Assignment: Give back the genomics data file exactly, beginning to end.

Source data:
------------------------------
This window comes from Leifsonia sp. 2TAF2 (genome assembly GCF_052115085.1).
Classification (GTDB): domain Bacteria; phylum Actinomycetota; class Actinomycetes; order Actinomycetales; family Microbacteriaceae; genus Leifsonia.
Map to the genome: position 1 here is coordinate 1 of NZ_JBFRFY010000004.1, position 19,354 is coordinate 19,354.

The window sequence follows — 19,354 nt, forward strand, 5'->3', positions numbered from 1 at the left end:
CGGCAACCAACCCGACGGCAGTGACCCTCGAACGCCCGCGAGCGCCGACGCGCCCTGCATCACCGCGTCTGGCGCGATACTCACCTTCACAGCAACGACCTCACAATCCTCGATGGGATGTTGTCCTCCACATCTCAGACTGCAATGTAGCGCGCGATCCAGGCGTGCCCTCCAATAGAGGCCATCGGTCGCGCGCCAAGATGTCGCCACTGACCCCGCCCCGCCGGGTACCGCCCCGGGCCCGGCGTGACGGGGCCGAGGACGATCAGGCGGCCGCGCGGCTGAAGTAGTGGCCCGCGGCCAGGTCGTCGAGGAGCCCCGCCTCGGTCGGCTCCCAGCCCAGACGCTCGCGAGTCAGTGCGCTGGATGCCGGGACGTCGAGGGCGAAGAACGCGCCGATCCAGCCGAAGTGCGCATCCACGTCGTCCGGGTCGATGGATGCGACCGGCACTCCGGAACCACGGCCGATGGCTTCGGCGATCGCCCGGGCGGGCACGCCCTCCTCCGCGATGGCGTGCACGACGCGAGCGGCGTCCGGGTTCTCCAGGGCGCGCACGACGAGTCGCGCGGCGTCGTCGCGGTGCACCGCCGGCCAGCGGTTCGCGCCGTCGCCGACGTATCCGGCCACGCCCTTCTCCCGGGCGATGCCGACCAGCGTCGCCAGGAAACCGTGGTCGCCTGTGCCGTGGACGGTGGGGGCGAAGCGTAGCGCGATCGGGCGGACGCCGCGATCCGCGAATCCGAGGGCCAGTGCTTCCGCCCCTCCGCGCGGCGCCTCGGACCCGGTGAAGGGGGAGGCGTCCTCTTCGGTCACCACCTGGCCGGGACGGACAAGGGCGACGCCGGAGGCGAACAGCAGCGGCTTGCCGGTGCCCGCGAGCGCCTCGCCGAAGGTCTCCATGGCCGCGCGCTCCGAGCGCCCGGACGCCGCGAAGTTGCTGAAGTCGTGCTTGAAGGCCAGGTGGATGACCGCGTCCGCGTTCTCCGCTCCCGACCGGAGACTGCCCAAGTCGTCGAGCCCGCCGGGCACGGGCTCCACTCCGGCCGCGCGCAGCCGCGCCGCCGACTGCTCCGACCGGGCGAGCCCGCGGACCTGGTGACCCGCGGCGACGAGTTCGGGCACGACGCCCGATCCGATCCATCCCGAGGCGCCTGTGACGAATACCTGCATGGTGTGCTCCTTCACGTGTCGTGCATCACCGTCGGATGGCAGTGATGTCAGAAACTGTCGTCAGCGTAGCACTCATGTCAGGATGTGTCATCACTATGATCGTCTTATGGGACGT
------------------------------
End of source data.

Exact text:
This window comes from Leifsonia sp. 2TAF2 (genome assembly GCF_052115085.1).
Classification (GTDB): domain Bacteria; phylum Actinomycetota; class Actinomycetes; order Actinomycetales; family Microbacteriaceae; genus Leifsonia.
Map to the genome: position 1 here is coordinate 1 of NZ_JBFRFY010000004.1, position 19,354 is coordinate 19,354.

The window sequence follows — 19,354 nt, forward strand, 5'->3', positions numbered from 1 at the left end:
CGGCAACCAACCCGACGGCAGTGACCCTCGAACGCCCGCGAGCGCCGACGCGCCCTGCATCACCGCGTCTGGCGCGATACTCACCTTCACAGCAACGACCTCACAATCCTCGATGGGATGTTGTCCTCCACATCTCAGACTGCAATGTAGCGCGCGATCCAGGCGTGCCCTCCAATAGAGGCCATCGGTCGCGCGCCAAGATGTCGCCACTGACCCCGCCCCGCCGGGTACCGCCCCGGGCCCGGCGTGACGGGGCCGAGGACGATCAGGCGGCCGCGCGGCTGAAGTAGTGGCCCGCGGCCAGGTCGTCGAGGAGCCCCGCCTCGGTCGGCTCCCAGCCCAGACGCTCGCGAGTCAGTGCGCTGGATGCCGGGACGTCGAGGGCGAAGAACGCGCCGATCCAGCCGAAGTGCGCATCCACGTCGTCCGGGTCGATGGATGCGACCGGCACTCCGGAACCACGGCCGATGGCTTCGGCGATCGCCCGGGCGGGCACGCCCTCCTCCGCGATGGCGTGCACGACGCGAGCGGCGTCCGGGTTCTCCAGGGCGCGCACGACGAGTCGCGCGGCGTCGTCGCGGTGCACCGCCGGCCAGCGGTTCGCGCCGTCGCCGACGTATCCGGCCACGCCCTTCTCCCGGGCGATGCCGACCAGCGTCGCCAGGAAACCGTGGTCGCCTGTGCCGTGGACGGTGGGGGCGAAGCGTAGCGCGATCGGGCGGACGCCGCGATCCGCGAATCCGAGGGCCAGTGCTTCCGCCCCTCCGCGCGGCGCCTCGGACCCGGTGAAGGGGGAGGCGTCCTCTTCGGTCACCACCTGGCCGGGACGGACAAGGGCGACGCCGGAGGCGAACAGCAGCGGCTTGCCGGTGCCCGCGAGCGCCTCGCCGAAGGTCTCCATGGCCGCGCGCTCCGAGCGCCCGGACGCCGCGAAGTTGCTGAAGTCGTGCTTGAAGGCCAGGTGGATGACCGCGTCCGCGTTCTCCGCTCCCGACCGGAGACTGCCCAAGTCGTCGAGCCCGCCGGGCACGGGCTCCACTCCGGCCGCGCGCAGCCGCGCCGCCGACTGCTCCGACCGGGCGAGCCCGCGGACCTGGTGACCCGCGGCGACGAGTTCGGGCACGACGCCCGATCCGATCCATCCCGAGGCGCCTGTGACGAATACCTGCATGGTGTGCTCCTTCACGTGTCGTGCATCACCGTCGGATGGCAGTGATGTCAGAAACTGTCGTCAGCGTAGCACTCATGTCAGGATGTGTCATCACTATGATCGTCTTATGGGACGT